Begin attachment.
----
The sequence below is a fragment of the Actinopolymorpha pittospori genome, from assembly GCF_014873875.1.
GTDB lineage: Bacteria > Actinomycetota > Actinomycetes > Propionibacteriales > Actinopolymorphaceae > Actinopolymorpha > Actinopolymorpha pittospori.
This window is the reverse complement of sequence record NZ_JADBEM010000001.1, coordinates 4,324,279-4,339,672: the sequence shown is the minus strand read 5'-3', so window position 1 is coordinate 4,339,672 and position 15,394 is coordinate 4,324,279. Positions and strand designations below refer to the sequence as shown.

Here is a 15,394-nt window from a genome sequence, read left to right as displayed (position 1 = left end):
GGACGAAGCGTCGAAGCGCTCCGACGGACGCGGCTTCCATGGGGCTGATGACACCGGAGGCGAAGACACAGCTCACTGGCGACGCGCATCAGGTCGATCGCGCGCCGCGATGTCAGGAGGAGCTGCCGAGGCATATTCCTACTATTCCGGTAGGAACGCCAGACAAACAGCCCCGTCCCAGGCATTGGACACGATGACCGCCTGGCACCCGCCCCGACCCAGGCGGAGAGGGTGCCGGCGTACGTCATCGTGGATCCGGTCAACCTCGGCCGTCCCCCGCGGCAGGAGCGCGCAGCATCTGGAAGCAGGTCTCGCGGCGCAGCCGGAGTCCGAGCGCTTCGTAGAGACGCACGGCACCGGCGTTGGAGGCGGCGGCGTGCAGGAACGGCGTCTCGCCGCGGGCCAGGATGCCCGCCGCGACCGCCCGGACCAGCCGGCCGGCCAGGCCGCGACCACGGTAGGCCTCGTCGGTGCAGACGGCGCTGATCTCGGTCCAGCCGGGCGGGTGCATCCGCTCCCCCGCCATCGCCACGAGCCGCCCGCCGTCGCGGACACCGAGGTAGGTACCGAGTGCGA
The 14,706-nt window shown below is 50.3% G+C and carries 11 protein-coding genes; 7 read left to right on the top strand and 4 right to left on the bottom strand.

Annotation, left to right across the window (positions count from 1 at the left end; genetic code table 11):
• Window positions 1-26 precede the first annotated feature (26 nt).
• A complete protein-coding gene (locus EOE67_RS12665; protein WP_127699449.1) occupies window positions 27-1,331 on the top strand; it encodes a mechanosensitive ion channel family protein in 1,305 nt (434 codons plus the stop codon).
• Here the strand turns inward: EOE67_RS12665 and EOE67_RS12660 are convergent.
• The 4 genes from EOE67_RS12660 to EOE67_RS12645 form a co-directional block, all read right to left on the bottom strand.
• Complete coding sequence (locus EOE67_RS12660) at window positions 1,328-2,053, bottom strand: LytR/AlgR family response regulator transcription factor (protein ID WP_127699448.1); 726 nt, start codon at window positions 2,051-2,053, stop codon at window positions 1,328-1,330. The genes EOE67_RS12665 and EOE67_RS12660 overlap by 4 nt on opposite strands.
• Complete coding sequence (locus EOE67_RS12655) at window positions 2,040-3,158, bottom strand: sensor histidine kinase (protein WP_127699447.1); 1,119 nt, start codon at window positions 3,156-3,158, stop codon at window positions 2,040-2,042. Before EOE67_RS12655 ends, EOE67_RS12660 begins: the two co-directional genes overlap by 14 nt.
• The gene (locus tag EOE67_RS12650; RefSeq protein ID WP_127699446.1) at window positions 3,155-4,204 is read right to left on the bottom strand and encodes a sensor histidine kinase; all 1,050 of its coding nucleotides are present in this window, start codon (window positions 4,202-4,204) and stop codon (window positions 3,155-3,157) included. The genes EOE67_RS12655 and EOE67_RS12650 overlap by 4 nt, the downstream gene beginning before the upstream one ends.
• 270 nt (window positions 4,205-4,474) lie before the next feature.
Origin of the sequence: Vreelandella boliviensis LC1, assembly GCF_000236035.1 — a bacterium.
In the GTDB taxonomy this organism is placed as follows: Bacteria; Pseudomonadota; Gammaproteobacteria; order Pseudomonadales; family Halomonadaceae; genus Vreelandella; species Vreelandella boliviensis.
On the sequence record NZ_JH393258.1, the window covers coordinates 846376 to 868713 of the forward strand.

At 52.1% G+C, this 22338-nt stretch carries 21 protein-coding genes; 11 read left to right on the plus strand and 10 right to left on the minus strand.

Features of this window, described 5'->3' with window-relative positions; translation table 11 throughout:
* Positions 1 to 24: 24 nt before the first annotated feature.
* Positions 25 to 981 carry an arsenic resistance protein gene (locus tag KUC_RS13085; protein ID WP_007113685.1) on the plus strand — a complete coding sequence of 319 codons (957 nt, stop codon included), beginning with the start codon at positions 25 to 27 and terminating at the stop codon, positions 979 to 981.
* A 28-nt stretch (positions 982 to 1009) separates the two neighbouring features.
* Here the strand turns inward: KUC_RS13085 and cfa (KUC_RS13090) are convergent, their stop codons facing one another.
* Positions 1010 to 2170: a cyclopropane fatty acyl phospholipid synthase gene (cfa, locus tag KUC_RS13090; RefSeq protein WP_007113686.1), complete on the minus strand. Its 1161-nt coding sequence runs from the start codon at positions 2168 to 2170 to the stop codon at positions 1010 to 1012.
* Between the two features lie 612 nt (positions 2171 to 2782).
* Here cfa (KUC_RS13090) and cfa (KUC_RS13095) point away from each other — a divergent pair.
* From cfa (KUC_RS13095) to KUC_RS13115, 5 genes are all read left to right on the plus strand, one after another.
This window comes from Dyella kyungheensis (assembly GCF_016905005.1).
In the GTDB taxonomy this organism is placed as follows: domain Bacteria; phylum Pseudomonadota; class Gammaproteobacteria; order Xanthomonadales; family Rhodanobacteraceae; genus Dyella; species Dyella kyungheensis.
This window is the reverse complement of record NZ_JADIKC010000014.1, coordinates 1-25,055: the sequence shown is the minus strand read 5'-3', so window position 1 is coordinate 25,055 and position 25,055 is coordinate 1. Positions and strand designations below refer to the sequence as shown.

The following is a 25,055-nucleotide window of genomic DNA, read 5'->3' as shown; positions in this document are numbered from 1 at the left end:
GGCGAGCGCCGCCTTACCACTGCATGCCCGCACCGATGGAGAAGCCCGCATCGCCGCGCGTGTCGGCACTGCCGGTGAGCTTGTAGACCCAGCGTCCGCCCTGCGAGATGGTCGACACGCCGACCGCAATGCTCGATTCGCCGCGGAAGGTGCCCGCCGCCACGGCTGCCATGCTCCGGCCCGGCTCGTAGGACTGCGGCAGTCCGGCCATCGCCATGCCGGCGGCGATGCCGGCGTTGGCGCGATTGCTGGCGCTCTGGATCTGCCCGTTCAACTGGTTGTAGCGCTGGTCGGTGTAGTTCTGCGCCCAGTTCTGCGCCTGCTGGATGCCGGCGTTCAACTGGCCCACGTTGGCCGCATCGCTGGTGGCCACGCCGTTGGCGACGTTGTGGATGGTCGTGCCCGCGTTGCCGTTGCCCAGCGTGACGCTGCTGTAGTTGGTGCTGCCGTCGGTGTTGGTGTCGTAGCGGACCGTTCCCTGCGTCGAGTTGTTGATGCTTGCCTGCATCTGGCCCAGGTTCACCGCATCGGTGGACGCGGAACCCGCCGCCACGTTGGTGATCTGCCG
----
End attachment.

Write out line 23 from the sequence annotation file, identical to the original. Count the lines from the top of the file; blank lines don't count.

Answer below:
* A 28-nt stretch (positions 982 to 1009) separates the two neighbouring features.